To date, the communiqués and statements from Rome have said little or nothing about structures of accountability for bishops. Papal spokesman Alessandro Gisotti, speaking to the goals for the meeting, said it is “fundamental for the Holy Father” that, when the participating bishops return to their dioceses, they “understand the laws to be applied and that they take the necessary steps to prevent abuse, to care for the victims, and to make sure that no case is covered up or buried.”
Who will hold bishops accountable for this and how? What recourse will the faithful have if bishops, either through neglect or malice, do not enforce the norms or act to prevent abuse? What reporting mechanisms will ensure that bishops are held accountable? To date, the faithful and lower ranking clergy have had little success when reporting problems; often their concerns have disappeared into a bureaucratic vacuum. Occasionally, offending bishops were sent to Rome only to be rehabilitated and even promoted. The Holy Father himself has a history of doing this (for example here and here). To be fair, such things occurred even before Francis’ papacy. (Most notable in this regard was the appointment of Cardinal Bernard Law to Archpriest of the Basilica of St. Mary Major in Rome by Pope John Paul II in 1984.)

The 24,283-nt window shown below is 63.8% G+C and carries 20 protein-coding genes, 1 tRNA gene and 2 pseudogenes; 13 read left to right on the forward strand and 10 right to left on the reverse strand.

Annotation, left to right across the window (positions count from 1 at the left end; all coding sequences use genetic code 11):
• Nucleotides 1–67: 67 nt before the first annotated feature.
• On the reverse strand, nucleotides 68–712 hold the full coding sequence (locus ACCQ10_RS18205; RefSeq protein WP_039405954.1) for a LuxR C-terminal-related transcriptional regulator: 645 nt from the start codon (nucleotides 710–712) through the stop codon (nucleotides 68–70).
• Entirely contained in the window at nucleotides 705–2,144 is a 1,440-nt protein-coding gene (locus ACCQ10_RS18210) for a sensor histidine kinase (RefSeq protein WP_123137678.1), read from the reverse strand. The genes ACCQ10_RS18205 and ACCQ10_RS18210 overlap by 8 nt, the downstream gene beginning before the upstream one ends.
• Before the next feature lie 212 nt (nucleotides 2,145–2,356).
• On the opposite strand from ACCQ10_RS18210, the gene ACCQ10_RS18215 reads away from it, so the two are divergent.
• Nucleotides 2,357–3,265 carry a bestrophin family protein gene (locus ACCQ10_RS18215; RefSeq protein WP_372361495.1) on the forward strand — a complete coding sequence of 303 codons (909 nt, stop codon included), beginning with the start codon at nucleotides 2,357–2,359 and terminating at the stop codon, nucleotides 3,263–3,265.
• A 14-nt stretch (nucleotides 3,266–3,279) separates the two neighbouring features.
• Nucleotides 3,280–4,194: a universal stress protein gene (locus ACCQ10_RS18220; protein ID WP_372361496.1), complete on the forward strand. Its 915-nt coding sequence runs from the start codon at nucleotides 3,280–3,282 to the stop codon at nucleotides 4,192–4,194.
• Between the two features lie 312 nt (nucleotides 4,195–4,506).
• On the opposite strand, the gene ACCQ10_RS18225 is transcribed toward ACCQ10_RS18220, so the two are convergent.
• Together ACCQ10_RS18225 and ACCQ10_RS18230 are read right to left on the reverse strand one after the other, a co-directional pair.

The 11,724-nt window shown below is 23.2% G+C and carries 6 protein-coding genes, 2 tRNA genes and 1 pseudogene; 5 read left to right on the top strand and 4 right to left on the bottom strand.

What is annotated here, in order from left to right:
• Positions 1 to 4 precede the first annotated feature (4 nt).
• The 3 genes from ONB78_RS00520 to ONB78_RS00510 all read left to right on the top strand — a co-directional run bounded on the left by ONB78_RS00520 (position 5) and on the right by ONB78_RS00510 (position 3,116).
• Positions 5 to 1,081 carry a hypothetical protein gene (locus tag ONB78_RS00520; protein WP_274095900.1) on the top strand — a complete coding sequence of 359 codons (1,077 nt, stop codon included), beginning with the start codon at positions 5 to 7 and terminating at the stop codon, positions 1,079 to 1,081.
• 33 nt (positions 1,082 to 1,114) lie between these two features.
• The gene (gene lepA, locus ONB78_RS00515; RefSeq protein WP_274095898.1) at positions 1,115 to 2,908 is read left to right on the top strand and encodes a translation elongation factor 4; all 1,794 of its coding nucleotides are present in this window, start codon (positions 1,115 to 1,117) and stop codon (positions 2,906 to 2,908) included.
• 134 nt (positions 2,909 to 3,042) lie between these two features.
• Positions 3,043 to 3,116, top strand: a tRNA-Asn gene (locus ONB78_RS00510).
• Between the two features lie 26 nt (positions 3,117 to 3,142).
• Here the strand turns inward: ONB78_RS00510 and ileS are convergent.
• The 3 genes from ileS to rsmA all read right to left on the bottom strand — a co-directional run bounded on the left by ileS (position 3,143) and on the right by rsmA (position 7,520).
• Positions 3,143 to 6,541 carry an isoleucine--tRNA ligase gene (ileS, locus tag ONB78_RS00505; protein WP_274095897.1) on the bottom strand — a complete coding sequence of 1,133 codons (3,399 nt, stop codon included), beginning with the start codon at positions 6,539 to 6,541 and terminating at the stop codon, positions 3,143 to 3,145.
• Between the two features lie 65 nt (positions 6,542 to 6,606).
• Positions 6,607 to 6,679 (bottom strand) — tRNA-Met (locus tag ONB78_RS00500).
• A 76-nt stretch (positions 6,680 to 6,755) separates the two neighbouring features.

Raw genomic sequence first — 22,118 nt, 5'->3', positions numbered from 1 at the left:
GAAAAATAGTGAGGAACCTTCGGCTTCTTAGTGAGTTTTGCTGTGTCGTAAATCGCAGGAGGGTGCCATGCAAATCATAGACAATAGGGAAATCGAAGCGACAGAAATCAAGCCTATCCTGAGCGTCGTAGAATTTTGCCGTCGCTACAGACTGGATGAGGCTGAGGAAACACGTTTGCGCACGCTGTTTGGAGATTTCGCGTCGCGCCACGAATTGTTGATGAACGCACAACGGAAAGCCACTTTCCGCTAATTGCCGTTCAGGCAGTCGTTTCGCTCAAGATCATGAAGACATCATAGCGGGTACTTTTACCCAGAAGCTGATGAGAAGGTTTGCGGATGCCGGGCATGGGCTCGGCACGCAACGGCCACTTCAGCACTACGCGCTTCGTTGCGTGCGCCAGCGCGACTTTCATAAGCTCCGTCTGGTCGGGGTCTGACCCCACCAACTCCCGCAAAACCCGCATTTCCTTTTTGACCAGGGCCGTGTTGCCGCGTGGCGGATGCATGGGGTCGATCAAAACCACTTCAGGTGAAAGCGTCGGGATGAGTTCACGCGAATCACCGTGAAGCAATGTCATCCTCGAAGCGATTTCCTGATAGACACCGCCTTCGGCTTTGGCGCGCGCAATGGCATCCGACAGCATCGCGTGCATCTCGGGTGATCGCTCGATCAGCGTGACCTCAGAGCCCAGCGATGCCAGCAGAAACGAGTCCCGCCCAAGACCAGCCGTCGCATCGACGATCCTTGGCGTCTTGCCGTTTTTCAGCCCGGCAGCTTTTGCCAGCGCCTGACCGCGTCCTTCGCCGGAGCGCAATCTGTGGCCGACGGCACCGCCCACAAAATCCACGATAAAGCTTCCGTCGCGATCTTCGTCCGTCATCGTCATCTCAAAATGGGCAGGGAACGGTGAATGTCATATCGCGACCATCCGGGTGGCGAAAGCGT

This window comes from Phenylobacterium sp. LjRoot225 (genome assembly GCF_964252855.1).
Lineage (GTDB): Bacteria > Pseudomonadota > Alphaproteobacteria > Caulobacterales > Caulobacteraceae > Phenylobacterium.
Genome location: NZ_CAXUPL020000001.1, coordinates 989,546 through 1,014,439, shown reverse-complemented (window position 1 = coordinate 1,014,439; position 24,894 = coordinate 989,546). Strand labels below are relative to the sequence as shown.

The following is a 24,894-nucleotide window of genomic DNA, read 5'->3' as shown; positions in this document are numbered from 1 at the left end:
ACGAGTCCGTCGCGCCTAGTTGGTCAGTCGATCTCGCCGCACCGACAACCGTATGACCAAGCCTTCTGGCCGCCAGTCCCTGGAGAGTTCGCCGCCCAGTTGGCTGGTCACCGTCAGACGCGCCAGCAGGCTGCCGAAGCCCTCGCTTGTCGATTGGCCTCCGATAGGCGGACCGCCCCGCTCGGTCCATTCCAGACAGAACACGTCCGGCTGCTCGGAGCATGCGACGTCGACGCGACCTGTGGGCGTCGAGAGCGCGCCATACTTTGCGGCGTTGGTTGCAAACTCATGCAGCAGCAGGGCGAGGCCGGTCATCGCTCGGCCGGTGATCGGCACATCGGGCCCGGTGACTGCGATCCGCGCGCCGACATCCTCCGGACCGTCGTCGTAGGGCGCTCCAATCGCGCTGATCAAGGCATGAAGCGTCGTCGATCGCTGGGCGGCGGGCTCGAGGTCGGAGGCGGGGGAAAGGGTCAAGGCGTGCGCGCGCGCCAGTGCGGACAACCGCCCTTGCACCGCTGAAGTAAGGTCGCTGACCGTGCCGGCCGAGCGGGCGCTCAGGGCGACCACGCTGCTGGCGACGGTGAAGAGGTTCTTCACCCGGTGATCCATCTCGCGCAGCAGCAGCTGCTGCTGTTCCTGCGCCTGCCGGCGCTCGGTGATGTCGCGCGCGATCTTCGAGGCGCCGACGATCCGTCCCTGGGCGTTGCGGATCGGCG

Where can the faithful report their concerns and have any reasonable assurance that bishops will be held accountable and not simply reassigned or even promoted when they offend, either by personal sinful behavior or by failing to protect the faithful from predatory clergy in their dioceses?
It may not be possible for a full policy on bishops’ accountability to be developed by the end of the summit, but for the sake of credibility and justice a plan for doing so must be clearly laid out. Obviously, any policies must respect the divine constitution of the Church—wherein the clergy are ordained to teach, govern and sanctify—but there is no reason that laity cannot be part of a review board to help ensure accountability. Ultimately, complaints must still be submitted to the Pope or other disciplinary bodies in the Church, and procedures of Canon Law must be followed.